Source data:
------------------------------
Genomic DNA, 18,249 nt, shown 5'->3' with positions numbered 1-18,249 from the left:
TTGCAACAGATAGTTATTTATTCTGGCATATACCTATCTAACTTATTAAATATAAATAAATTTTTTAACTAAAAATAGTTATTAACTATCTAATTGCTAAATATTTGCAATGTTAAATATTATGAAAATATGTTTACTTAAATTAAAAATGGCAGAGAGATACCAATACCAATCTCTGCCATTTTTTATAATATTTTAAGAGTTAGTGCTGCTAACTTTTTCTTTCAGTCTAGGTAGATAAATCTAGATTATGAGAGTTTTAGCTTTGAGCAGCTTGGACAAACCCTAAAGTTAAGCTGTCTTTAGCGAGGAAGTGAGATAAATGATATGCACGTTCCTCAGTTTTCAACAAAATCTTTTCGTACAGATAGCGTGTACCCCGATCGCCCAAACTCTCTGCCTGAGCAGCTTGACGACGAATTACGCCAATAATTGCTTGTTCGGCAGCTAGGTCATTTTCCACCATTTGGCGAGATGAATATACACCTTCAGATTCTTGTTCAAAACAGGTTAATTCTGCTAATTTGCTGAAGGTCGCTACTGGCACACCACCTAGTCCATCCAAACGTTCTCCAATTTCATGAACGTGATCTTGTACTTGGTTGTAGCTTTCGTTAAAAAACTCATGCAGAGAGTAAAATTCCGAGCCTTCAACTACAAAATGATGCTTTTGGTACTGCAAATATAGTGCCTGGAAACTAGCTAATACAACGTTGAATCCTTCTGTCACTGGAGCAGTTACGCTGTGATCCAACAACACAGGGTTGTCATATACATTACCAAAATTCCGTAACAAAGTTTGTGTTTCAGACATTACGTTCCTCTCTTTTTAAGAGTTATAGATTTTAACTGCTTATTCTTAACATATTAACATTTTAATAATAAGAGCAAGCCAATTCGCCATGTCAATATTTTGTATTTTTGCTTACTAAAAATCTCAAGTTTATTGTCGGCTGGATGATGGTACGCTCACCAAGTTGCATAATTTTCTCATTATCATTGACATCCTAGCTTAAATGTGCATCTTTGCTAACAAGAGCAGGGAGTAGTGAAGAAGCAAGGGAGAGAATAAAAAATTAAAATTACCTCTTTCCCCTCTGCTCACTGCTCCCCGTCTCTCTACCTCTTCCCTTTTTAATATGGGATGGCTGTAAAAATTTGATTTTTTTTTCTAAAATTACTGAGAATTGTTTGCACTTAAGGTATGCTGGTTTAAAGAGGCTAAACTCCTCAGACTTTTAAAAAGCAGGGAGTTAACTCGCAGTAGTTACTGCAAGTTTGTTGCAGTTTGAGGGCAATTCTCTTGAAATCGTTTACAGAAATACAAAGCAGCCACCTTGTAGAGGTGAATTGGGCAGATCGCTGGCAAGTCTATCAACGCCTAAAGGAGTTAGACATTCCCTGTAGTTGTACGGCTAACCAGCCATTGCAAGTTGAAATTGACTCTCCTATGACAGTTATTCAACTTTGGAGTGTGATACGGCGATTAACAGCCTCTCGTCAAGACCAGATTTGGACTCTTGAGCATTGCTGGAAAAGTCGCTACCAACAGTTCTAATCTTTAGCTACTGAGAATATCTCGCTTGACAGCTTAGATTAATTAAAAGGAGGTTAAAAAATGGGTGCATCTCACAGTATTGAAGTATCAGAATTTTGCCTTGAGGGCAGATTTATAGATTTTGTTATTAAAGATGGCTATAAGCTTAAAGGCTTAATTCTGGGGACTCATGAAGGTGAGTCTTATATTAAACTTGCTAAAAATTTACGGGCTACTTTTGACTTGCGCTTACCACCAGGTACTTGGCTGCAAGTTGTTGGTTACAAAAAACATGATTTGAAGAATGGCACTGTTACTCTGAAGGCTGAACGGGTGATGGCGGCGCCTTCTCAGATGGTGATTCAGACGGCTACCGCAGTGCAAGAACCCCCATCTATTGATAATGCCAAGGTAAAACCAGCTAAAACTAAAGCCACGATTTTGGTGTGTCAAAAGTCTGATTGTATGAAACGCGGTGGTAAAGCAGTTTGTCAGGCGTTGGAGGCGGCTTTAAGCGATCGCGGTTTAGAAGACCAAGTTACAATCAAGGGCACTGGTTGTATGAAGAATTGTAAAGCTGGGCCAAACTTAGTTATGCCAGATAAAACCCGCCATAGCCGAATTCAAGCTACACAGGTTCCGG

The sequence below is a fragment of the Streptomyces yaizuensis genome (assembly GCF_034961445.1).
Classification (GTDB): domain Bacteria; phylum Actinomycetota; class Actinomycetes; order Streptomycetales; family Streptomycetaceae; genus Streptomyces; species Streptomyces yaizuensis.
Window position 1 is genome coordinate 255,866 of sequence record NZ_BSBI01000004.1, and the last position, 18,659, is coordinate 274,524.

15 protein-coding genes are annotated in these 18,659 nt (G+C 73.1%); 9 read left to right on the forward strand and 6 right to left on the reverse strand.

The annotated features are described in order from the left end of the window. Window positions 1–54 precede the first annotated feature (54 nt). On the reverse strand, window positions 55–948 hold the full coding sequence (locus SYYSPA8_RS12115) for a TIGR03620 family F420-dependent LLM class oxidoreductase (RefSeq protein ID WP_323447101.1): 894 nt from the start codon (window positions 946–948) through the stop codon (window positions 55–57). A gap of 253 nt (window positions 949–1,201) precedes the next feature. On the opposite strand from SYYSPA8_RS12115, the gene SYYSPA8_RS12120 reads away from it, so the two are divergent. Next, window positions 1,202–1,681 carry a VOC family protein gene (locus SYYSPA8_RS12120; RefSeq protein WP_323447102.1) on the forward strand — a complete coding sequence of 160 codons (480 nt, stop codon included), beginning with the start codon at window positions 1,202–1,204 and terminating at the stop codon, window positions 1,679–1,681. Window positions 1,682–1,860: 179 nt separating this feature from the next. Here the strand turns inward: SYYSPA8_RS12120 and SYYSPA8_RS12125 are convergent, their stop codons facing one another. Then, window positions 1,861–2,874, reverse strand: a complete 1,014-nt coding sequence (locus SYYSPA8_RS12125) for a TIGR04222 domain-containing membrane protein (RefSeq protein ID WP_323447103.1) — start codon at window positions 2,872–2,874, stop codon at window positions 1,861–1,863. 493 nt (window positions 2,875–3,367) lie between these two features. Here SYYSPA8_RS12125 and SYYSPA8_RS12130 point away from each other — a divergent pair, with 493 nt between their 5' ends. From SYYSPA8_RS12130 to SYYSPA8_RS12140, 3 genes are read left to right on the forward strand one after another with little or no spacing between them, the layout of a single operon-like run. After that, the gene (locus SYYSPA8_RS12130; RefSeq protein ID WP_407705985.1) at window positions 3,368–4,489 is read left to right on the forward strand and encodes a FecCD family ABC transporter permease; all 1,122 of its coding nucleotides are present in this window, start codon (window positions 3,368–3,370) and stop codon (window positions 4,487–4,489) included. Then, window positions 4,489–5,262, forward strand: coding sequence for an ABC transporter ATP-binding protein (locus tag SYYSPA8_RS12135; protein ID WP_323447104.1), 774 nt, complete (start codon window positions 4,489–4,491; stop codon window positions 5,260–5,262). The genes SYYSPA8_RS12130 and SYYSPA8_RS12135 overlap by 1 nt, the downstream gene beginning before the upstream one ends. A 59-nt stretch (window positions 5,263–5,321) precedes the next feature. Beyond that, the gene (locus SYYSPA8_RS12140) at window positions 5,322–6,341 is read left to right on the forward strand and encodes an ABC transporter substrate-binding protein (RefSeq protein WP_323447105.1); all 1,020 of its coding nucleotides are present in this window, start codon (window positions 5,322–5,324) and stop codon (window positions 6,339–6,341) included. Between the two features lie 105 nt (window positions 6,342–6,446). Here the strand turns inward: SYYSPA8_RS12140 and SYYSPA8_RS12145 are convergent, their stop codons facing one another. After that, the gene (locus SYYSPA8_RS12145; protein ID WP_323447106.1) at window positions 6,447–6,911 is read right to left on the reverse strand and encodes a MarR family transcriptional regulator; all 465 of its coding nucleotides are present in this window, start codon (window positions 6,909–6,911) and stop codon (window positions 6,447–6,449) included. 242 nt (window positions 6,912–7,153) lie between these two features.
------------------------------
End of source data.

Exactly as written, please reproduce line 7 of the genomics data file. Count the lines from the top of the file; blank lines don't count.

The annotated features are described in order from the left end of the window. Window positions 1–54 precede the first annotated feature (54 nt). On the reverse strand, window positions 55–948 hold the full coding sequence (locus SYYSPA8_RS12115) for a TIGR03620 family F420-dependent LLM class oxidoreductase (RefSeq protein ID WP_323447101.1): 894 nt from the start codon (window positions 946–948) through the stop codon (window positions 55–57). A gap of 253 nt (window positions 949–1,201) precedes the next feature. On the opposite strand from SYYSPA8_RS12115, the gene SYYSPA8_RS12120 reads away from it, so the two are divergent. Next, window positions 1,202–1,681 carry a VOC family protein gene (locus SYYSPA8_RS12120; RefSeq protein WP_323447102.1) on the forward strand — a complete coding sequence of 160 codons (480 nt, stop codon included), beginning with the start codon at window positions 1,202–1,204 and terminating at the stop codon, window positions 1,679–1,681. Window positions 1,682–1,860: 179 nt separating this feature from the next. Here the strand turns inward: SYYSPA8_RS12120 and SYYSPA8_RS12125 are convergent, their stop codons facing one another. Then, window positions 1,861–2,874, reverse strand: a complete 1,014-nt coding sequence (locus SYYSPA8_RS12125) for a TIGR04222 domain-containing membrane protein (RefSeq protein ID WP_323447103.1) — start codon at window positions 2,872–2,874, stop codon at window positions 1,861–1,863. 493 nt (window positions 2,875–3,367) lie between these two features. Here SYYSPA8_RS12125 and SYYSPA8_RS12130 point away from each other — a divergent pair, with 493 nt between their 5' ends. From SYYSPA8_RS12130 to SYYSPA8_RS12140, 3 genes are read left to right on the forward strand one after another with little or no spacing between them, the layout of a single operon-like run. After that, the gene (locus SYYSPA8_RS12130; RefSeq protein ID WP_407705985.1) at window positions 3,368–4,489 is read left to right on the forward strand and encodes a FecCD family ABC transporter permease; all 1,122 of its coding nucleotides are present in this window, start codon (window positions 3,368–3,370) and stop codon (window positions 4,487–4,489) included. Then, window positions 4,489–5,262, forward strand: coding sequence for an ABC transporter ATP-binding protein (locus tag SYYSPA8_RS12135; protein ID WP_323447104.1), 774 nt, complete (start codon window positions 4,489–4,491; stop codon window positions 5,260–5,262). The genes SYYSPA8_RS12130 and SYYSPA8_RS12135 overlap by 1 nt, the downstream gene beginning before the upstream one ends. A 59-nt stretch (window positions 5,263–5,321) precedes the next feature. Beyond that, the gene (locus SYYSPA8_RS12140) at window positions 5,322–6,341 is read left to right on the forward strand and encodes an ABC transporter substrate-binding protein (RefSeq protein WP_323447105.1); all 1,020 of its coding nucleotides are present in this window, start codon (window positions 5,322–5,324) and stop codon (window positions 6,339–6,341) included. Between the two features lie 105 nt (window positions 6,342–6,446). Here the strand turns inward: SYYSPA8_RS12140 and SYYSPA8_RS12145 are convergent, their stop codons facing one another. After that, the gene (locus SYYSPA8_RS12145; protein ID WP_323447106.1) at window positions 6,447–6,911 is read right to left on the reverse strand and encodes a MarR family transcriptional regulator; all 465 of its coding nucleotides are present in this window, start codon (window positions 6,909–6,911) and stop codon (window positions 6,447–6,449) included. 242 nt (window positions 6,912–7,153) lie between these two features.